Helen’s blog

Thoughts and tastings from Helen Savage, wine writer.

How the CIVC is helping keep Champagne growers ahead of the game.

The Plumecoq experimental vineyard was created sixty years ago by the CIVC – the professional and trade body that unites producers and growers in Champagne. Laurent Panigai, the CIVC’s head of viticulture kindly loaned me a pair of wellies and showed me round. Plumecoq is in a key position in Champagne, roughly at the spot where the Montagne de Reims, Marne Valley and Côte des Blancs sub-regions come together. It was established to try and discover a solution to leaf-roll and fan-leaf (court-noué) viruses. The answer was to produce high quality virus-free clones by clonal selection, a big task with the vine varieties of Champagne: Pinot Noir now has more registered clones than any other variety in the world and Chardonnay is in third spot.

A systematic approach that still characterises the CIVC’s research involved trails of three hundred plants from each clone, with vinification and regular tasting from vin clair stage through yearly monitoring of the wine as it aged on the lees.

There are over twenty Pinot Noir clones now in commercial use in Champagne, most of which are grafted, as is overwhelming the norm in the region onto rootstock 41B.  This choice of rootstock was criticised a little in the past because it encouraged late ripening; but with the effects of climate change, this is now clearly a quality much in its favour.

The next stage of experimental planting was to gather together as many varieties and sub-varieties that exist in the region as a reference collection to help preserve bio-diversity.

Clonal trials on disease resistance were then extended to an organically-managed plot.

Laurent has also trialled biodynamic-style tisanes, but argues that although they may have some effect, it is generally so slight to provide empirically reliable results. He is, however, convinced that those organic growers who are best equipped to deal with a year with affected, like this, with mildew and oidium are simply those who best know their land.

More signficantly, perhaps, trials on fungal diseases suggest that many common diseases are endemic but that most plants seem to have either immunity or an ability to co-exist with them. The real issue for viticulture, Laurent argues, is to try to understand what triggers an outbreak of disease such that one plant may succumb, while its neighbour remains healthy. It is, therefore, not so much a question of combating the disease itself, but in learning how a vine may live with the disease and what may ‘rupture the physiological balance of the plant’.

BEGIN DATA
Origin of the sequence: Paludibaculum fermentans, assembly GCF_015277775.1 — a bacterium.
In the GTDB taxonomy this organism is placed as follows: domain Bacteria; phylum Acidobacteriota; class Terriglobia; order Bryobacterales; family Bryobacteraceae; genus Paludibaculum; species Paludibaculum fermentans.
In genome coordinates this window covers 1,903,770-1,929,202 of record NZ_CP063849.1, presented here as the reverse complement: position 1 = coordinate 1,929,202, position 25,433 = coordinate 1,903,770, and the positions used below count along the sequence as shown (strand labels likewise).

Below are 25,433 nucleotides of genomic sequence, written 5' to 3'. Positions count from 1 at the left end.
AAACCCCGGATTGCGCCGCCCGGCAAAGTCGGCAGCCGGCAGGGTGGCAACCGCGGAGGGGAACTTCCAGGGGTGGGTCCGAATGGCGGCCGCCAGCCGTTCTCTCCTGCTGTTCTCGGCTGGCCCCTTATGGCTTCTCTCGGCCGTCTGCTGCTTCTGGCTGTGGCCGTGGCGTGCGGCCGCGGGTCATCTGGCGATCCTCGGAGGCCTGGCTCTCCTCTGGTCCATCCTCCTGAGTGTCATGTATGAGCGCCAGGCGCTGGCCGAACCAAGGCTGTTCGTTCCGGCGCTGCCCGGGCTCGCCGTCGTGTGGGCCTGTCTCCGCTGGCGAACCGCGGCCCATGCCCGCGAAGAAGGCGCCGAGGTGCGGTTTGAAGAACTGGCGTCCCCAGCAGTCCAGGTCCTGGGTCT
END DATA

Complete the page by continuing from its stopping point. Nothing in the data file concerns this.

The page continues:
When I asked a question about use of Copper Laurent used the analogy of common salt to argue that no substance per se is a problem, it is only, he said, the level of the dose which is an issue. Monitoring of soil health is done with the assistance of microbiologists and entomologists specialising in the earth worm.

The CIVC is researching the effect of grassing between the rows. Weeds are not ‘mauvaises herbes’, Laurent insists. The results of trials at Plumecoq are fascinating. The effect of competition reduces yields (a mixed blessing in Champagne) – in a dry year by 10 to 15% and in a dry year by significantly more. The ‘grass’ consumes oxygen and nitrogen and the vine is less vigorous – and effect, which even in wet years serves to reduce the incidence of rot and mildew.

No representative of any Champagne house has yet responded more than dismissively when I have asked if climate change might necessitate a change to canopy management in the region, so I was fascinated to see that the CIVC have been granted permission to experiment with wider rows and higher canopies. A small change has a marked effect. As long as the overall size of canopy per hectare is maintained to allow the same capacity for photosynthesis, the sugar levels remain the same, but the acidity increases and the pH drops slightly. Why? It is as yet uncertain, but maybe because with better air circulation and therefore less trapped heat, the level of malic acid, which degrades with heat, is better maintained.

Many other experiments take place at Plumecoq including highly detailed work on the extent of biodiversity and precision viticulture, but one of the more surprising initiatives is a move, in association with the INRA, to develop new disease-resistant hybrid strains, which by back-crossing remain as close to the classic Champagne varieties as possible. The big question is how acceptable these might be to producers and consumers, and whether public attitudes to GM will soften enough to allow GM experiments to come up with alternative solutions to hybridisation that might have an even more significant effect in producing vines able to withstand the effects of climate change.

In addition to what takes place at Plumecoq and the other experimental vineyards owned by CIVC – one in the Aube at Essoyes and another being developed near Epernay on a site surrounded by woodland where there will be less chance of disease contamination from surrounding vineyards, the real work of research Laurent emphasises, is carried out through and by networks of growers working together and sharing results. This is the means by which research most effectively gets into the commercial bloodstream.

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